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Showing posts from June, 2009

The Rock -

He was like bedrock Firm and compacted Unmoving and unyielding I had no desire to weather This man of long-held views And entrenched ways I merely wished to stream Along his edges And touch his borders And to chip away Some of his solidity Into my fluidity

Remember there are always worse things . . . .

Just when I think that my life is bad or my sadness is too great, I read the news and realize I'm just a whiney baby who has no cause to feel so depressed. I was going through a crying spell and decided to do what I do when I get upset: I read the news. The world is such a curious place that I'm usually wrapped up for a block of time reading a story, researching tidbits I learned, or reading further clarifications. It's not that I am specifically looking for stories that make my life seem better, but as all you perusers of the news know, the articles are rife with negativity. This evening, I read an article about 29 children dying in a fire at a daycare in Sonora, Mexico . They also confirmed today that the body of the little girl found on the banks of a river in Michigan was the 5-year-old girl, Nevaeh Buchanan , who went missing on May 24, 2009. I also read the uplifting and heart-wrenching story of Betty Makoni , who is a survivor of rape as a child in Zimbabwe.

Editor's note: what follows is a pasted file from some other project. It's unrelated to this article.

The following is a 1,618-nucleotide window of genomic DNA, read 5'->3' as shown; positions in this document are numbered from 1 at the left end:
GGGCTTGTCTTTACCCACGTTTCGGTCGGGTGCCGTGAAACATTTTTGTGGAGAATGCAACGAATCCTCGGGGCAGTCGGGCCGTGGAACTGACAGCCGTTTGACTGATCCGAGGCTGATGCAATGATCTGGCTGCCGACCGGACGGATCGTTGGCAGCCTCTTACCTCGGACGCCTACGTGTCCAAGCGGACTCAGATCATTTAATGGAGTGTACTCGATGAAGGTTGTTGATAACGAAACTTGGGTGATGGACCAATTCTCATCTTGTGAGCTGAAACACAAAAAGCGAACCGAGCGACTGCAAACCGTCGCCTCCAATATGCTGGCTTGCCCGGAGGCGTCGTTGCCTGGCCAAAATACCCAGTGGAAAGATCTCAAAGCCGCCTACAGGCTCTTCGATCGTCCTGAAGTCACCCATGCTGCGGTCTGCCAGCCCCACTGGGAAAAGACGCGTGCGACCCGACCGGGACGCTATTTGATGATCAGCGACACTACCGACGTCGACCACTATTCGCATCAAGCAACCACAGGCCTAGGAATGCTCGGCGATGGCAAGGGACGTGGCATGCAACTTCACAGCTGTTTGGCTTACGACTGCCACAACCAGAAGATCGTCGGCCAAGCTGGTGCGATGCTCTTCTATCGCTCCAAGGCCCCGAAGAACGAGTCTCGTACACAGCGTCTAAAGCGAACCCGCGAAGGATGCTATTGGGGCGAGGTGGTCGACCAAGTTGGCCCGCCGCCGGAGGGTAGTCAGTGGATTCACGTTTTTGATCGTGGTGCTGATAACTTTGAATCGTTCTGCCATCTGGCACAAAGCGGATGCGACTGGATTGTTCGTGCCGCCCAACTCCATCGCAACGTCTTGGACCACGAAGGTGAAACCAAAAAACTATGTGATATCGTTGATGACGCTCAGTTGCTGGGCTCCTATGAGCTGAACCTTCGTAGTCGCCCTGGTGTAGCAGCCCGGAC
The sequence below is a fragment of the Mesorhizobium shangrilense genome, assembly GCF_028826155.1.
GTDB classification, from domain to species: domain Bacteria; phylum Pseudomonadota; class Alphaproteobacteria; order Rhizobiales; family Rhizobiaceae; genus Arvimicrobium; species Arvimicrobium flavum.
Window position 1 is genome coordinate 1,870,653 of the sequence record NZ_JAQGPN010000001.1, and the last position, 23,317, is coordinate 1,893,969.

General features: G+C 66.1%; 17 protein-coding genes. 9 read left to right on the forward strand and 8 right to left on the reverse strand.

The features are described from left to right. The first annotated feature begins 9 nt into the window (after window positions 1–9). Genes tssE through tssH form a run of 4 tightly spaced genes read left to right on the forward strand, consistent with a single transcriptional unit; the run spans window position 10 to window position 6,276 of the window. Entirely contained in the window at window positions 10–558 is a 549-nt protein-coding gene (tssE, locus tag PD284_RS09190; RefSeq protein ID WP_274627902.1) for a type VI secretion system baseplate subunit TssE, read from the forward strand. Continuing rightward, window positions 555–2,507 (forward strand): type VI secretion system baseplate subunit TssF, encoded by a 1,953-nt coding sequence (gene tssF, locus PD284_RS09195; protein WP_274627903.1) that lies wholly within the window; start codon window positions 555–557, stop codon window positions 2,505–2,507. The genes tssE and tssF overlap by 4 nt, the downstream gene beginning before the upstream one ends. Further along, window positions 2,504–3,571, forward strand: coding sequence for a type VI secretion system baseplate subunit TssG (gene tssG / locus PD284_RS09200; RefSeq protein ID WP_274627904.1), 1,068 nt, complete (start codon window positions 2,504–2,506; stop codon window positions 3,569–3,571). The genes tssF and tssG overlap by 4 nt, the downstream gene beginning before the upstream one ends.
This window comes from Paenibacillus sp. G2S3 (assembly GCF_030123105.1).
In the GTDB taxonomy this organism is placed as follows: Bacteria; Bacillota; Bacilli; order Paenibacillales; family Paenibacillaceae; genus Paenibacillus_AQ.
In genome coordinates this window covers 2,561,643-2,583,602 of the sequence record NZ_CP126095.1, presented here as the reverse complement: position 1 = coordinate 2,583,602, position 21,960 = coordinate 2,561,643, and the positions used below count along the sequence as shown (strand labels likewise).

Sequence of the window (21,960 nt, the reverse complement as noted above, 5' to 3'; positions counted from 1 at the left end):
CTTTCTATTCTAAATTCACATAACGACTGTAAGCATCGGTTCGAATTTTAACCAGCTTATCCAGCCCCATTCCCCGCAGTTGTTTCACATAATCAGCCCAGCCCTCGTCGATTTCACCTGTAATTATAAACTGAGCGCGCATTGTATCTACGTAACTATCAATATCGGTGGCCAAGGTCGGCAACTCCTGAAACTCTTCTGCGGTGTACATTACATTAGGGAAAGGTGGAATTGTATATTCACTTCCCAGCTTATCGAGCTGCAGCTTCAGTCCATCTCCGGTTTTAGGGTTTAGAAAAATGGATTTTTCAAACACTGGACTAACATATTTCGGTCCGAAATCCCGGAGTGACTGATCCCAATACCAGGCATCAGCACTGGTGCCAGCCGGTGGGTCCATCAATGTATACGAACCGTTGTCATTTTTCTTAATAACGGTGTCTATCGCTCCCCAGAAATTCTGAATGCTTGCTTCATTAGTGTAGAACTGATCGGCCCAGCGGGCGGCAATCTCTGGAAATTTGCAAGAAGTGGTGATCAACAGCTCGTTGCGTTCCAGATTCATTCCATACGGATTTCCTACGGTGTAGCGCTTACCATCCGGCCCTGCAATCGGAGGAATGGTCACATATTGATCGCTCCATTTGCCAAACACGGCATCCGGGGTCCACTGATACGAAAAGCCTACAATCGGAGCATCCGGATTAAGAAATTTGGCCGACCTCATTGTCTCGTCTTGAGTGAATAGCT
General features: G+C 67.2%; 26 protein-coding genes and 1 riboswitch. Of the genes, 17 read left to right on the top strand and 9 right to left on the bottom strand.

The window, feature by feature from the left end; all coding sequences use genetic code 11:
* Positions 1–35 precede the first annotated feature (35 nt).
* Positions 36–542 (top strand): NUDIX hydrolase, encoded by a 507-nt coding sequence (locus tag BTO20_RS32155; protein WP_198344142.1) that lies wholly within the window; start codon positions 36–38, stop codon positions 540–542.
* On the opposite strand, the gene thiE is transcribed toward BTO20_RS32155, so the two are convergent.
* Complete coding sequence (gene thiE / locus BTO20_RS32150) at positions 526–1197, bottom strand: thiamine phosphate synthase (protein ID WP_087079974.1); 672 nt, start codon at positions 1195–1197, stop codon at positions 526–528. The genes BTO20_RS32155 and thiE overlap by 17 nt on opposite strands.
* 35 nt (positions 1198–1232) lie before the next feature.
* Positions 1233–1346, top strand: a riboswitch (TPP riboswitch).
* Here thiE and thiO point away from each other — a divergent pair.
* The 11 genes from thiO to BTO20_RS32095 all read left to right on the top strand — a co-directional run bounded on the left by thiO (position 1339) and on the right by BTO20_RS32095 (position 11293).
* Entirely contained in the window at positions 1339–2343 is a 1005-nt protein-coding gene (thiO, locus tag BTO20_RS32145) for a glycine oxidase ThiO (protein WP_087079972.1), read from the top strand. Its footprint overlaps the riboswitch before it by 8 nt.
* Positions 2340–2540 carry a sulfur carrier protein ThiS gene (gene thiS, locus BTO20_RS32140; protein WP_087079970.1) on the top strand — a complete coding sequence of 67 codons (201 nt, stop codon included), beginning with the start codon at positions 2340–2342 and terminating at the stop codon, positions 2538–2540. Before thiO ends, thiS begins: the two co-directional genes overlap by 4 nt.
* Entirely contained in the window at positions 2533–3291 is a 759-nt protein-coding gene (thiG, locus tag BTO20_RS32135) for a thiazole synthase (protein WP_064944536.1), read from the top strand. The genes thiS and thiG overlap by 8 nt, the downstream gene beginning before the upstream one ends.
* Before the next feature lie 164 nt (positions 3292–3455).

Product Going National!

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In August 2008, I designed the logo and packaging for a golf tee named the SmarTee . The inventor just called me to let me know that my logo would be used in a national spot television commercial. It is a very satisfying feeling.

Power to the Snail!

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Slowly millimetering itself along the walkway to my apartment is the everyday garden snail. The snail is not an attractive creature. It does have an interesting shell, but its earth-toned body is slimy and not particularly endearing, and yet, I have such empathy for the snail. Perhaps my empathy stems from its very slowness. That must be it. One day, my sons and I made a quick trip to the local grocery store. Since it is close by my apartment, we walked. On the way down the walkway, we saw a snail had just started to cross the walkway. I advised my sons not to squish the creature, though they didn’t know why. My general answer is that it is a living thing and deserves to live and die naturally. When we returned about 40 minutes later, the snail had gone ¾ of the way across the walkway. My sons were shocked! It had taken the snail so very long to cross and it still had a ways to go. I used the opportunity to convince my boys they shouldn’t kill the snails we see. After